# First time seeing a rare event

Suppose you’ve been monitoring a rare event for a long time, then you see your first occurrence on the Nth observation. Now what would you say about the event’s probability?

For example, suppose you’re wondering whether dogs ever have two tails. You observe thousands of dogs and never see two tails. But then you see a dog with two tails? Now what can you say about the probability of dogs having two tails? It’s certainly not zero.

We’ll first look at the case of 0 successes out of N trials then look at the case of 1 success out of N trials.

## Zero successes

If you’re observing a binary event and you’ve seen no successes out of N trials your point estimate of the probability of your event is 0. You can’t have any confidence in the relative accuracy of your estimate: if the true probability is positive, no matter how small, then the relative error in your estimate is infinite.

But you can have a great deal of confidence in its absolute accuracy. When you’re looking for a binary event and you have not seen any instances in N trials for large N, then a 95% confidence interval for the event’s probability is approximately [0, 3/N]. This is the statistical rule of three. This is a robust estimate, one you could derive from either a frequentist or Bayesian perspective.

Note that the confidence interval [0, 3/N] is exceptionally narrow. When observing a moderate mix of successes and failures the width of the confidence interval is on the order of 1/√N, not 1/N.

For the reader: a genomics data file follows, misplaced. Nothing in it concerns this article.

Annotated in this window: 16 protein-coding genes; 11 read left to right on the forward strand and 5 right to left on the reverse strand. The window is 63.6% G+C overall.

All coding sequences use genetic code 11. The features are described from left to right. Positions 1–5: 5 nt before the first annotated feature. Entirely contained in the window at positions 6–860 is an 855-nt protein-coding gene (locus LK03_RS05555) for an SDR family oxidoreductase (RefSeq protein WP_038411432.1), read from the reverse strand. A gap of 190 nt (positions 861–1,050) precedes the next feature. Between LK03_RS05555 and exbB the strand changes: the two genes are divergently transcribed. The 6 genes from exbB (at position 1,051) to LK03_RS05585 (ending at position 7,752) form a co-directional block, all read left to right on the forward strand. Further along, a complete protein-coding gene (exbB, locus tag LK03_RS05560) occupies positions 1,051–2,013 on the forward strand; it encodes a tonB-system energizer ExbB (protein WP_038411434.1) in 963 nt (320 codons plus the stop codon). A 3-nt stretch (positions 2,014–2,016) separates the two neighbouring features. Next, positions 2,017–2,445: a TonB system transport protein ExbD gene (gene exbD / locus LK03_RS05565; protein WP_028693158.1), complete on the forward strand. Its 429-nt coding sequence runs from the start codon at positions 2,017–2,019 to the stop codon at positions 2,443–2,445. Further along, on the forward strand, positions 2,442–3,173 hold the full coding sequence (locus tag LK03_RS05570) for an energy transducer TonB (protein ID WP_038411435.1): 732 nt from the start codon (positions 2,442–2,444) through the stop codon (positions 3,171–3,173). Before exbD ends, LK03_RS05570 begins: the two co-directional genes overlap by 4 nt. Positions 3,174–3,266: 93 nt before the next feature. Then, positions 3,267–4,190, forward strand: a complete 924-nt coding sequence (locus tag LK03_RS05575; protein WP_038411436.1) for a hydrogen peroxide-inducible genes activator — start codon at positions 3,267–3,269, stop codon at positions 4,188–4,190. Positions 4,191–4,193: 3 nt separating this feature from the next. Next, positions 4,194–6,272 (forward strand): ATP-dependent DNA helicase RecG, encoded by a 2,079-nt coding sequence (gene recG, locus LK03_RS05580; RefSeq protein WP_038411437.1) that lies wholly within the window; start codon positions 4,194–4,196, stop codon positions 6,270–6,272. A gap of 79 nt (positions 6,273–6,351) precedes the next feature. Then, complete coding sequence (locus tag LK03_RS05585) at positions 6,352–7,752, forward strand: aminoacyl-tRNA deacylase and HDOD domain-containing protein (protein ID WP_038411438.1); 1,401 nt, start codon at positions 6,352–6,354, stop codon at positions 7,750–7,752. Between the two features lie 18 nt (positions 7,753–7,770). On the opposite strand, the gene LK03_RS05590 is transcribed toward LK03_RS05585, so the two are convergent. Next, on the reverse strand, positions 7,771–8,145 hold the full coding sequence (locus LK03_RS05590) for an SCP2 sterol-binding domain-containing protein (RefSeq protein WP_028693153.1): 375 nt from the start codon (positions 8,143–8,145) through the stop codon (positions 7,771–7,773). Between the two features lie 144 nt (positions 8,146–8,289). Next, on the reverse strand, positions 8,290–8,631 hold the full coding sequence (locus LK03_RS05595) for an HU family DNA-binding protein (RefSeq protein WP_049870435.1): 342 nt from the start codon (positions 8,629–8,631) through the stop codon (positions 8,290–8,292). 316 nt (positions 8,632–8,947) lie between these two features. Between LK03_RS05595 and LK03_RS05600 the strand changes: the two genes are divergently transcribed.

## First success

After seeing your first success, your point estimate jumps from 0 to 1/N, and infinite relative increase. What happens to your confidence interval?

If we use Jeffreys’ beta(1/2, 1/2) prior, then the posterior distribution after seeing 1 success and N − 1 failures is a beta(3/2, N − 1/2). Now an approximate 95% confidence interval is

[0.1/N, 4.7/N]

So compared to the case of seeing zero successes, seeing one success makes our confidence interval about 50% wider and shifts it to the left by 0.1/N.

So if you’ve seen 100,000 dogs and only 1 had two tails, you could estimate that a 95% confidence interval for the probability of a dog having two tails is

[10−6, 4.7 × 10−5].

If we run the exact numbers we get

[ 1.07 × 10−6, 4.67 ×10−5].